9four-year pilot program, in consultation with the Superintendent
10of Public Instruction and the Director of Health Care Services, to
11encourage and support local decisions to provide funding for the
12eligible support services as provided in this section.
13(b) The department shall provide outreach to local educational
14agencies and county mental health agencies to inform individuals
15responsible for local funding decisions of the program established
16pursuant to this section.
17(c) The department shall provide free regional training on all
18of the following:
support services, which may include any or all of
21(A) Individual and group intervention and prevention services.
22(B) Parent engagement through conference or training, or both.
23(C) Teacher and staff conferences and training related to meeting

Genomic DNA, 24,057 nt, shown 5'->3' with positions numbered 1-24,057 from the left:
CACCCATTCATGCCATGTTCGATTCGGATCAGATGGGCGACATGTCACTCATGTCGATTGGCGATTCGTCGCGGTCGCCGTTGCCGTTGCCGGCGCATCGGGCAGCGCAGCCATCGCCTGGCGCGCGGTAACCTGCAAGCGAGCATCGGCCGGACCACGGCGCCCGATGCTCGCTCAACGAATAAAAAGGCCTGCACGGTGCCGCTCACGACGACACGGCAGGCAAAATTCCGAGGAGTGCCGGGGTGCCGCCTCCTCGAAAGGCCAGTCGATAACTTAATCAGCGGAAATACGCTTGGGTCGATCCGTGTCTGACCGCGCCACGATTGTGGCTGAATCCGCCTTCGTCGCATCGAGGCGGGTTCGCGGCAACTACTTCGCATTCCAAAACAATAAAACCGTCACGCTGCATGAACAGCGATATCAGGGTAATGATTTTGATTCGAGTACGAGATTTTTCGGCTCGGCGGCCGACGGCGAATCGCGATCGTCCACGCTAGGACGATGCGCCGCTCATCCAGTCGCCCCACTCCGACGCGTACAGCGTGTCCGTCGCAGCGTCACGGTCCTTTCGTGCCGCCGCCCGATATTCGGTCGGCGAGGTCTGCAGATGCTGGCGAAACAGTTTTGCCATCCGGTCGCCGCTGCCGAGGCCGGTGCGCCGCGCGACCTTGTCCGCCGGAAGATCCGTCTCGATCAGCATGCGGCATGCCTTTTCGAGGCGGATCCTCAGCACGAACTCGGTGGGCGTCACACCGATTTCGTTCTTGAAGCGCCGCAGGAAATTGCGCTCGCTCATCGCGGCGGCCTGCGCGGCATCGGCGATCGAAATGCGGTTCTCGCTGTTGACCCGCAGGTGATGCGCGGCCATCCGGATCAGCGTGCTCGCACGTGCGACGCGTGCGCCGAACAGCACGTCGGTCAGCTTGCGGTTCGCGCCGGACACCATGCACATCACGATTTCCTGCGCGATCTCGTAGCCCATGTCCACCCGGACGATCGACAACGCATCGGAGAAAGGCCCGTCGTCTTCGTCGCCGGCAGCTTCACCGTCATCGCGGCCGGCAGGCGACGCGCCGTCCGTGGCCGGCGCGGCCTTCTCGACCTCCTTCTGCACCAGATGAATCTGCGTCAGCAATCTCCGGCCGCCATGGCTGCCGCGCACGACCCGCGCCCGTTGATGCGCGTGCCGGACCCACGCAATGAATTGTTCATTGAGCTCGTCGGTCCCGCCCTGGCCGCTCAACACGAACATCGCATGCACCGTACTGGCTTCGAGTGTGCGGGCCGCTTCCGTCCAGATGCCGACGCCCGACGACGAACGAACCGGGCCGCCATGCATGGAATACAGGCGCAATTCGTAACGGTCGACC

25(D) Referral to outside resources when eligible pupils require
27(E) Use of paraprofessional staff, who are trained and supervised
28by credentialed school psychologists, school counselors, or school
29social workers, to meet with pupils on a short-term weekly basis,
30in a one-on-one setting as in the primary intervention program
31established pursuant to Chapter 4 (commencing with Section 4343)
32of Part 3.
33(F) Any other service or activity that will improve the mental
34health of eligible pupils, particularly evidence-based interventions
35and promising practices intended to mitigate the consequences of
36childhood adversity and cultivate resilience and protective factors.
37(2) The potential for the eligible support services defined in this
38section to help fulfill state priorities described by the local control
39funding formula and local goals described by local control and
P7 1(3) How educational, mental health, and other funds subject to
2local control can be used to finance the eligible support services
3defined in this section.
4(4) External resources available to support the eligible support
5services defined in this section, which may include workshops,
6training, conferences, and peer learning networks.
7(5) State resources available to support student mental health